HOW would the English friar of razor fame slice and dice Scott Morrison’s foundering submarine project? Forget that the United States and Australia should have been discussing nuclear-powered subs years ago and that the catch-up being played after the French fiasco is akin to the fabled covid victims on ventilators pleading for a ‘vaccine.’ While the escalating ‘gray-zone warfare’ being used to intimidate Taiwan isn’t new, its magnitude this month can be seen as Beijing’s response to shots of resolve put across its bow by the five powers of AUKUS and the Quad in recent weeks. The only surprising thing about China’s conduct is that it contradicts Napoleon’s maxim about interrupting an enemy when he’s making a mistake. Despite the meta-catastrophe of Joe Biden, pandemic and Afghanistan, the China containment pact is more unified than ever. This telegraphs a vulnerability in Xi Jinping that Bonaparte should have lamented all the way home from Moscow: ego. This is a cold war, then, between impatience and insincerity.
Australia cannot possibly build eight nuclear submarines or continue relying on six diesel-electrics. Do we therefore outsource the AUKUS venture to America and lease an intermediate fleet? If the rationale for nuclearised boats is China’s hemispheric thuggery now, what real use are submarines that might be launched in the 2040s? Given the lead-time involved even in leasing ad hoc in-betweeners, the truth is we’re weak as a naval power and will be for many years to come. The insipidity, in turn, is a new trap in its own right. Not everything has to be about the present. There will be wars and rumours of wars long after China v. Taiwan. To avoid being as unprepared in 2051 as it is in 2021, Australia has to commit to rearmament anyway – however unknown the unknowns.
Regarding the known unknowns, Greg Sheridan deserves a lot of credit for his razor work on bunk in a quest for clarity. Last week, he canvassed several rightist “elder statesmen” of strategic policy on AUKUS. They welcomed nuclearisation but scotched the dream of an Adelaidean building bee. As the reviewer of a new book on Occam argues, simplicity has its limits. AUKUS might eventually deliver but only if it gets a lot more complicated. Unfortunately, it can deliver nothing to Taiwan’s Foreign Minister, Joseph Wu, who wants Australian help to counteract a possible Chinese invasion today. According to Newspoll, the Prime Minister’s victory over anti-nuclear daftness is emphatic. That will resound long-term but only if future Labor governments and the Luddites holding them to ransom stay the course. That’s an Ayers Rock if but an even bigger one hasn’t been addressed by either Sheridan or his round table:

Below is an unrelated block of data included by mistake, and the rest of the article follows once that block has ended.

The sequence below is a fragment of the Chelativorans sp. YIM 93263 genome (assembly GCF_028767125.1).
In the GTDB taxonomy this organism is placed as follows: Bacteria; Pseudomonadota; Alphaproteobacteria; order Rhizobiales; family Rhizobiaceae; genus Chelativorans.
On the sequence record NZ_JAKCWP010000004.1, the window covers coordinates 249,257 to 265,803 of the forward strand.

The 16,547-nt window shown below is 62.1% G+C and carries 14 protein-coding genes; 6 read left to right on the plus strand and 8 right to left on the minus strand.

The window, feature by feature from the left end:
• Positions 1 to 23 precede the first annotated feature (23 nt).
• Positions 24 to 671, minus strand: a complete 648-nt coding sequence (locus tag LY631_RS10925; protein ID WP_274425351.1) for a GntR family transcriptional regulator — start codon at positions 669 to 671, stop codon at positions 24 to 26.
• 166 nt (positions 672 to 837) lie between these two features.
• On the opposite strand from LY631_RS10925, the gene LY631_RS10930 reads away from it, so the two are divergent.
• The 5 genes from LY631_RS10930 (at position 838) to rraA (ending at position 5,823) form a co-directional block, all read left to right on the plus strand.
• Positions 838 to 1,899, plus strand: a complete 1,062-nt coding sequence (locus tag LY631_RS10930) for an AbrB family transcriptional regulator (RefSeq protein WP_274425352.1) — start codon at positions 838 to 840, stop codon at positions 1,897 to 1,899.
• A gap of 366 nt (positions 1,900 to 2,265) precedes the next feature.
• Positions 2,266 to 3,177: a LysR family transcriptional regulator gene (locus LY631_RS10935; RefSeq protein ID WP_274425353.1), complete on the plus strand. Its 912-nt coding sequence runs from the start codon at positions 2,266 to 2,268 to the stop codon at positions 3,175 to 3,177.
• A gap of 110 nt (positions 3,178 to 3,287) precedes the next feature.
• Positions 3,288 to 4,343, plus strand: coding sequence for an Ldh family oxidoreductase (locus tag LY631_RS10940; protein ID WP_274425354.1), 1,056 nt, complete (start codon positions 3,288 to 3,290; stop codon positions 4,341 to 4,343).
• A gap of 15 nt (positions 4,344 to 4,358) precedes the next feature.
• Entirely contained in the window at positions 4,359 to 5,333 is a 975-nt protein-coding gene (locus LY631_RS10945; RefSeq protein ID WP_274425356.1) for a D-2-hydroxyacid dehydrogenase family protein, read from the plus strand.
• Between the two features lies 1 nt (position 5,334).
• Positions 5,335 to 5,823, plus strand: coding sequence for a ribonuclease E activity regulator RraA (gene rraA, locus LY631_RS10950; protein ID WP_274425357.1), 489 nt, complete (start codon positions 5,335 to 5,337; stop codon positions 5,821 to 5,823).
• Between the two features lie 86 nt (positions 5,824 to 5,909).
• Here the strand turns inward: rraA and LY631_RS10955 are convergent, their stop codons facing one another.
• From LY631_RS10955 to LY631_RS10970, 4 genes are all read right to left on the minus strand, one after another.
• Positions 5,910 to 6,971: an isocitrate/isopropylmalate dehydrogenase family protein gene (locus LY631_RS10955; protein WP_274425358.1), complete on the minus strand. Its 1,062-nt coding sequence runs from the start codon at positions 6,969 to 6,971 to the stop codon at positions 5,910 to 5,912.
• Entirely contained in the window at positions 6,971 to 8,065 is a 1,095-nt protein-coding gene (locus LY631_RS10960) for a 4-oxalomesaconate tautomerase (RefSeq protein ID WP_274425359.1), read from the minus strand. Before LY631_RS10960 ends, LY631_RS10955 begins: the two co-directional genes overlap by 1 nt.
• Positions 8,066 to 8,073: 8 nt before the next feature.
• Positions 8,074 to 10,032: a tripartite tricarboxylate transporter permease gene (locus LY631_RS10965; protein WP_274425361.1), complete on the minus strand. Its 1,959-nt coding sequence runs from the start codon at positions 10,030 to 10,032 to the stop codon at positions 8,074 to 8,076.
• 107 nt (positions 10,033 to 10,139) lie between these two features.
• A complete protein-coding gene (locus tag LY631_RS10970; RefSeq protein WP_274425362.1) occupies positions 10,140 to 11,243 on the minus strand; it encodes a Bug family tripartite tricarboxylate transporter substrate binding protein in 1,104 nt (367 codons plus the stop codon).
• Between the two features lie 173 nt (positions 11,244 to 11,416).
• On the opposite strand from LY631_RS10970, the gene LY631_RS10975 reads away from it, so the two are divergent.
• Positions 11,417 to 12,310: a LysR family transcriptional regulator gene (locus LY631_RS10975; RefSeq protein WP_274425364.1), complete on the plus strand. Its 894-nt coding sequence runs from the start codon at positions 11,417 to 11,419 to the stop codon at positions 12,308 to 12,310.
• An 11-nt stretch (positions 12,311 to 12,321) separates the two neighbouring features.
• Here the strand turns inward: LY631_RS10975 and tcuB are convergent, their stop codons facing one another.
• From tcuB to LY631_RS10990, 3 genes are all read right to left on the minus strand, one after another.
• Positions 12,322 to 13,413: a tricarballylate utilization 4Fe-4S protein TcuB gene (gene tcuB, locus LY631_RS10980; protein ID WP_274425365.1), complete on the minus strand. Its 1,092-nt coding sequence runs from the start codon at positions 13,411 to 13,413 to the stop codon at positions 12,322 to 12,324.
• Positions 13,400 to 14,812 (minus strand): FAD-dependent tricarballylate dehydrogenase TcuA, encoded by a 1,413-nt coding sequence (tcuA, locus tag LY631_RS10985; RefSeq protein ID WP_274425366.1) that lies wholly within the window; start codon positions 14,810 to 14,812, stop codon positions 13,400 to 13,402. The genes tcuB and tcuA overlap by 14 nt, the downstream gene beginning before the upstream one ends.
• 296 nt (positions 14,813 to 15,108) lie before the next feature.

Molan supports nuclear submarines but asks this astringent question: “What good is it having an eye-pleasing defence industry in 20 years time if we lose the next war? The operational need must trump the industry need.”
Molan tells Inquirer: “The PM’s prediction on getting the nuclear submarines in one or two decades means we will fight the (hypothetical) China war, itself variously predicted within three to 10 years, with the Collins. The nukes are a worthwhile long-term strategic objective, but they are not the one answer to our national security needs. The next 18 months will be key. Can the PM find more subs sooner?”
And here is the killer line, though phrased politely as a question: “Can we perhaps build some subs overseas to begin with, then in Adelaide?”
As an acquisitions critique, well and good, but there are two absurdities here that point to the true essence of the problem in Australia’s defence posture (or posturing) vis-a-vis China. First, “we” – meaning Australia – are not going to declare, wage, win, lose or draw any war except as an ally of the United States and probably three or four other major world powers. A few submarines are not going to make an enormous difference either way. I doubt historians of the 2120s will sheet home the blame for a lost world war to Scott Morrison’s inability to “find more subs.”
Second, if a war against China is as inevitable as Jim Molan says it is – and the government seems to think it is – why not make the necessary changes to the Defence Act 1903 to enable compulsory military service? Everybody knows why. It is politically unthinkable. Australia has no appetite for mass casualties to defend Taiwan. It has none for the minor casualties of the flu. At the root of our military unpreparedness is a culture of ‘safety,’ pacifism and moral subjectivism three quarters of a century in the making. Submarines being no more a projection of abiding martial will than an SAS turnstile at Tarin Kowt, this indifference makes AUKUS per se a parlour game. President Xi knows this and obviously dreams of writing himself into Chinese lore as the great re-unifier – preferably, without firing a shot. The world is very impressed but perhaps more than it should be. Xi’s hubris won’t protect his green, pretty soldiers if it all goes wrong.
Occam v. Sun Tzu. What a chess match that would have been.